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Home Extensions
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Home Extensions - Bungalow Conversion to a House - Front
Bungalow Conversion to a House - Front
Home Extensions - Bungalow Conversion to a House - Rear
Bungalow Conversion to a House - Rear

Home Extensions can provide extra bedrooms, an office, a playroom for your children, a larger kitchen or just a conservatory to relax in.

And extending your home is an excellent way to gain more living space without the hassle and costs of moving.

Depending on the design of your home you could consider a side extension, double or single storey rear extension, loft conversion or garage conversion.

But before deciding dip your toes into the world of home extensions, you should give careful consideration to the following:

Planning Permission and Building Regulations

The cost of home extensions

Designing home extensions

Building home extensions

Heating, electrics and plumbing


Planning Permission and Building Regulations for Home Extensions

Is Planning Permission required for Home Extensions?

Not always. In many cases home extensions can be built under Permitted Development rights as long as you meet the required criteria. If your home extension does not meet permitted Development rights criteria, it will require planning permission.

Permitted Development rules as they apply to houses are as follows:

  • No more than half of the area of land around the ‘original house’ can be covered by extensions
  • No extension can be built nearer to a public highway than any part of the ‘original house’
  • No extension can be higher than any part of the ‘original house’
  • Single storey extensions must not extend more than 8 metres beyond the rear of the ‘original house’ for detached houses and 6 metres for other properties. For extensions of more than one storey the limit is 3 metres.
  • Maximum height of a single storey extension must not exceed 4 metres.
  • Maximum eaves height of 3 metres within 2 metres of a boundary
  • Side extensions to be single storey with maximum height of four metres and width no more than half that of the original house.
  • Two-storey extensions no closer than seven metres to rear boundary.
  • Roof pitch of extensions higher than one storey to match existing house.
  • Materials to be similar in appearance to the existing house.
  • No verandas, balconies or raised platforms.
  • Upper-floor, side-facing windows to be obscure-glazed; any opening to be 1.7m above the floor.

‘Original house’ means as it was originally built or on 1st July 1948 if built prior to that date.

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Building Regulations for Home Extensions

You don’t normally require Building Regulations approval for a single-storey building less than 30m2, or any building less than 15m2, as long as there’s no sleeping accommodation.

Neither do you need Building Regulations approval for a conservatory or orangery with an internal floor area of less than 30m2.

For all other home extensions you will need Building Regulations approval.

The Cost of Home Extensions

A single storey home extension should cost between £1,000 and £2,000 per square metre and a double storey extension around 25% more.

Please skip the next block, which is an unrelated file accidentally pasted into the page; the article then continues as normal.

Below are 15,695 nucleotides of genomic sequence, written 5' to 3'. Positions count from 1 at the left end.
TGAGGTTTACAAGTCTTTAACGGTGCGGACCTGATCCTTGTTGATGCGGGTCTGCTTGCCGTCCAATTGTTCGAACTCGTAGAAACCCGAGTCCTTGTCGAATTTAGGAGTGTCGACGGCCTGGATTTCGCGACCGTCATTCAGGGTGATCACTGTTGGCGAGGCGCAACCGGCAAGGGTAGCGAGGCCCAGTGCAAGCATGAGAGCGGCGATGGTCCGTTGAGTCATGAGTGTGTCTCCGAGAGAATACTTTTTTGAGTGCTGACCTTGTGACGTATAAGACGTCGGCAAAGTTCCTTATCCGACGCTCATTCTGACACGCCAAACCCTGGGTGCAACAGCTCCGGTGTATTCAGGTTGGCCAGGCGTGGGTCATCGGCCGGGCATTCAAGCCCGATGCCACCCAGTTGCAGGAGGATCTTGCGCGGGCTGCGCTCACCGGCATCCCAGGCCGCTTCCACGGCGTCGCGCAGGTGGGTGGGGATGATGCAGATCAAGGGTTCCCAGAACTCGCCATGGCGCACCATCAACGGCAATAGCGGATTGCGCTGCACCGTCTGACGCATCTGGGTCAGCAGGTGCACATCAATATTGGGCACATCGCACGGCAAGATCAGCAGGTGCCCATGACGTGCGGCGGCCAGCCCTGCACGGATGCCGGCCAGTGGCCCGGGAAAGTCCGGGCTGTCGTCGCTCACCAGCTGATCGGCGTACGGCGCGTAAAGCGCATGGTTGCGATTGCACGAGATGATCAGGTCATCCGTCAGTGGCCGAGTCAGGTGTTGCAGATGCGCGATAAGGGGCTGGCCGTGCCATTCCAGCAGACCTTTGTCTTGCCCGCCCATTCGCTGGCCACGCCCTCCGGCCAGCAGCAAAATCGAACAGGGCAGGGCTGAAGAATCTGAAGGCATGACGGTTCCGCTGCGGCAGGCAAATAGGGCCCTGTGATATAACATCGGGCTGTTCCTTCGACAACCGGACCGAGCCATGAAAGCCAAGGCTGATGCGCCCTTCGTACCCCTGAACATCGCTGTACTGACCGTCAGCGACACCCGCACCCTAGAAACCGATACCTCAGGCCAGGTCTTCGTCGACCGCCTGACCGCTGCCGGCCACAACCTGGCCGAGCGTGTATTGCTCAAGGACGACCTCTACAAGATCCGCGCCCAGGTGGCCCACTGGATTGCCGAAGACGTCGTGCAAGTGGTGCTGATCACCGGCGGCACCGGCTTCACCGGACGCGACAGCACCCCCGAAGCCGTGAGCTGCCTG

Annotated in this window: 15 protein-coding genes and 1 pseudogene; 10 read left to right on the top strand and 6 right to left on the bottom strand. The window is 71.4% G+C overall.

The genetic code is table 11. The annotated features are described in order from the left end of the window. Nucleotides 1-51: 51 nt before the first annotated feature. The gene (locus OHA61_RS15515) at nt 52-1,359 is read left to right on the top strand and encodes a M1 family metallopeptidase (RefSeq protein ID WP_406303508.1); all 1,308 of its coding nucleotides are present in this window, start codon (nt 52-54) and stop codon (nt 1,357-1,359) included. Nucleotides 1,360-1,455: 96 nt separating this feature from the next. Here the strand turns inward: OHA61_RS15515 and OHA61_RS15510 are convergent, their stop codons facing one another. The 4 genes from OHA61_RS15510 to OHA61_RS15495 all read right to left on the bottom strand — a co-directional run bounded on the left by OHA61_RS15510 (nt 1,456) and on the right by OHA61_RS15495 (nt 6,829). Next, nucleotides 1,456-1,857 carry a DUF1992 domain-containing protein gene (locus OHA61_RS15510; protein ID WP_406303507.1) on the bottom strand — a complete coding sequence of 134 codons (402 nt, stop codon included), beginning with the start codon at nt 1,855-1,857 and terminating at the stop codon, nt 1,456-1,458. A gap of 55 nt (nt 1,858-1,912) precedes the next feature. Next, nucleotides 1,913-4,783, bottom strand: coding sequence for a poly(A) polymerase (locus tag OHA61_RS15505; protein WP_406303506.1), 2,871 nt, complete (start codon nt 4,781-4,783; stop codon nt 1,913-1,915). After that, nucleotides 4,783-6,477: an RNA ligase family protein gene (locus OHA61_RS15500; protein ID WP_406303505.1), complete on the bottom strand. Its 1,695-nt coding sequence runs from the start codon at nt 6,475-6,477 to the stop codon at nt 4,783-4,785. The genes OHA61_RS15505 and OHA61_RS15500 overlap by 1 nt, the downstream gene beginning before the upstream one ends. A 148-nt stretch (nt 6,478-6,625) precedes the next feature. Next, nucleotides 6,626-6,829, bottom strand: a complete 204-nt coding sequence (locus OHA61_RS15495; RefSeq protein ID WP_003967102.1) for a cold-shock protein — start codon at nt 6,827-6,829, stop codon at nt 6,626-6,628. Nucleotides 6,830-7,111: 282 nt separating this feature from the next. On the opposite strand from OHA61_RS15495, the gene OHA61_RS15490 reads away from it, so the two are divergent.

The factors which affect the cost are:

  • Location in the country
  • Size of the home extension (large extensions normally cost less per square metre)
  • Specification and complexity of your home extension
Designing Home Extensions

When designing home extensions, there are 3 basic options,design it yourself, employ an architect or use a design and build company.

Often, in practice it will be a a combination of all three as you will have an idea of what you want, an architect can draw it up with his or her interpretation and amendments and a building company will see it to fruition, often with more amendments.

Either way you will need your plans drawing up to submit a planning application, to apply for Building Regulations approval and for a building company to use as basis for drawing up a quotation.

Building Home Extensions

Traditionally the architect who was responsible for drawing up your home extension plans would also act as a project manager for a percentage of the total cost. The project manager would specify products and find the various trades people to complete the work.

More often though, design and build companies will take responsibility for all aspects of the project. They would normally employ people with the main trades required and subcontract to others such as plumbers and electricians.

Having one company take responsibility for everything can be a good idea to avoid clashes between workers when something goes wrong – as it does on  most home extensions. Problems can happen with any home extension, it’s how the company deals with it that they should be judged on.

Heating, Electrics and Plumbing for Home Extensions


Your existing central heating system needs to be assessed as to whether it would cope with heating your home extension as well as the rest of your home.

You need to decide whether you need to install a larger capacity boiler or install a separate heating system altogether for the extension.


If you are adding a kitchen to your house you are likely to have to add a circuit that goes directly from the distribution board. For any other work, unless it is very extensive, it is usually possible to extend the existing ring circuit.

An extension will give you the opportunity to add to your existing power points. Many people in this position take the opportunity to replace single socket outlets with double ones and install outside lighting.


This will depend whether you are adding a kitchen, bathroom or en-suite as part of your home extension. The architects working drawing should specify where the various facilities are located and where pipework is connected.